Life span of modern analogue quartz ?

Thread: Life span of modern analogue quartz ?

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  1. #1
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    Life span of modern analogue quartz ?

    Hi all,
    I've recently taken the plunge and bought my first automatic (Damasko dc56) I've a collection of various quartz watches inc an MRG-7500 g shock and Oceanus m800. Really like them but I was wondering if anyone had any experiences or opinions on their probable lifespan ? Unlike my auto and its need for servicing, my high tech chronos with multiple motors etc are fit and forget, fingers crossed I don't have any problems with them...! I read somewhere that the likes of the lube in the citizen Attessa has lifespan of 20years plus...any thoughts ?
    Many thanks
    D

  2. #2
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    Re: Life span of modern analogue quartz ?

    I'm speculating really, but I don't see why a decent analogue quartz shouldn't effectively last a lifetime. The gears and bearings will undoubtedy suffer wear, but I'm guessing this is more likely to result in 'sloppiness' than failure. Parts might be a problem if they're needed. Quartz movements tend to be replaced rather than repaired, and few manufacturers are likely to stock obsolete movements for more than a decade.
    I used to list my watches here until I realised it ruined people's Google searches...

  3. #3
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    Re: Life span of modern analogue quartz ?

    The reason many don't last is because people let them get dirty, and when the case is opened to replace the battery, the dirt that gets inside eventually kills the movement. The smallest speck can do in a watch, no matter how good it is.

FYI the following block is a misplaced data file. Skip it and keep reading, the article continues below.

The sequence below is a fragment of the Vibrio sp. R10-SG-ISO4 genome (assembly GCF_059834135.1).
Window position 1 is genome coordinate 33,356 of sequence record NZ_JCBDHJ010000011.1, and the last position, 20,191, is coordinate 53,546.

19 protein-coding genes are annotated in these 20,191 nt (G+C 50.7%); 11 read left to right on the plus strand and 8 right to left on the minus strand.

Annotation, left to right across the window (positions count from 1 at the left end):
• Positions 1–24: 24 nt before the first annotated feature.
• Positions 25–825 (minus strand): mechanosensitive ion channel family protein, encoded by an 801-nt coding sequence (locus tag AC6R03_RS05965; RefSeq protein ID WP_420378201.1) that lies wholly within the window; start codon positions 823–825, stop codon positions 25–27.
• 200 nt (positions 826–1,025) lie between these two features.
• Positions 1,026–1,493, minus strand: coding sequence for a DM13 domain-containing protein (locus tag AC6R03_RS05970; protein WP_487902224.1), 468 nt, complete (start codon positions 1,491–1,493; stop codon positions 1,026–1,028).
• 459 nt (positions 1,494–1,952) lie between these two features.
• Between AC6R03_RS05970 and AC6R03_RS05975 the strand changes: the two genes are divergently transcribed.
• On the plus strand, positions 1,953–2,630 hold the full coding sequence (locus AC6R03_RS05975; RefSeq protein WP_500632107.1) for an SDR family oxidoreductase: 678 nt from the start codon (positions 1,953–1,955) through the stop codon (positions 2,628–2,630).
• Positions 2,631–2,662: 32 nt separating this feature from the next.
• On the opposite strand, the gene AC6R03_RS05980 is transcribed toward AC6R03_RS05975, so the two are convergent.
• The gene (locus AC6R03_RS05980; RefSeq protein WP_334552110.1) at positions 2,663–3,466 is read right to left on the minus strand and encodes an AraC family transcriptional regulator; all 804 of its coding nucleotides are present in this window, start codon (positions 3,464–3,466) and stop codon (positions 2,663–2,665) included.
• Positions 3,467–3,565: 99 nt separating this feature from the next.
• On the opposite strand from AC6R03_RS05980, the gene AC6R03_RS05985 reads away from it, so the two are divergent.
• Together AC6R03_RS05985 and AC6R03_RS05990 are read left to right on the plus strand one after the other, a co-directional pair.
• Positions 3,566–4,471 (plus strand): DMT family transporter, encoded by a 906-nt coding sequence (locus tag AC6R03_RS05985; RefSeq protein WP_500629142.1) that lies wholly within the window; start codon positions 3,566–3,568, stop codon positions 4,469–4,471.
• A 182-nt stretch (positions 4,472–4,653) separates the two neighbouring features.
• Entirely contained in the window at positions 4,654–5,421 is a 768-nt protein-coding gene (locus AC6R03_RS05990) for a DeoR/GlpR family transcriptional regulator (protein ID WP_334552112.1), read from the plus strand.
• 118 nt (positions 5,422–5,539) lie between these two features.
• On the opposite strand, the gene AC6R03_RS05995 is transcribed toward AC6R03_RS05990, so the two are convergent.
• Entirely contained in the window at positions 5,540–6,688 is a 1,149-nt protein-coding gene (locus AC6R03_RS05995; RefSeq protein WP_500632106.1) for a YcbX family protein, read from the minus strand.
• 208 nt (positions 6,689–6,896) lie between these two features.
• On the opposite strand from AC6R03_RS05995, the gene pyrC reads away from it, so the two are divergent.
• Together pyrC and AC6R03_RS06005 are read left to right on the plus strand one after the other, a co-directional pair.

ShockMister

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  5. #4
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    Re: Life span of modern analogue quartz ?

    Quote Originally Posted by ELLIETWED View Post
    I read somewhere that the likes of the lube in the citizen Attessa has lifespan of 20years plus...any thoughts ?
    Many thanks
    D
    I can't say for certain just how long a quartz analog watch will last, but I'm thinking that one will last for well over 100 years IF it doesn't get broken by rough handling.

    Here is a cheap quartz analog Swatch that I bought back around 1989...
    It's twenty years old and it still keeps great time.
    And I've never had it serviced ever...I change the batteries myself.


  6. #5
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    Re: Life span of modern analogue quartz ?

    Quartz watches do require servicing, although not to the extent of mechanicals. The motors are very low torque so it doesn't take much dirt or aged oil to freeze them up.

    A better question is are the modules in those watches even servicable. Cheaper modules are completely sealed making service impossible. Not sure about the ones you listed.

  7. #6
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    Re: Life span of modern analogue quartz ?

    i've also seen the 20 year figure in reference to the nicer citizen and seikos.

    one part of me reacts to this sort of question this way: why do i care, as there's no way i'll keep this watch for 20 years, let alone 10 let alone 5 and maybe not even 1! now of course, that's partly because i'm still sort of in the new-hobby euphoria and flipping watches left and right.

    that being said, i can appreciate the question on a purely academic level. and i have no idea! i'd guess the gears could be cleaned and lube'd, the battery replaced, and the whole thing dusted. but what about the integrated circuits? the lcd? no, i wouldn't count on passing down anything electronic to my grandchildren.

    there is an absolutely lovely video ... let me find it... here it is. anyhow, the pertinent section is where he talks about the longevity and servicing potential of a mechanical watch.

    by the way, super choice of first mechanical watch. i'm a damasko fan too. any chance of a family portrait with the new addition?
    "It is easier to discover a deficiency in individuals, in states, and in providence, than to see their real import or value." - HEGEL

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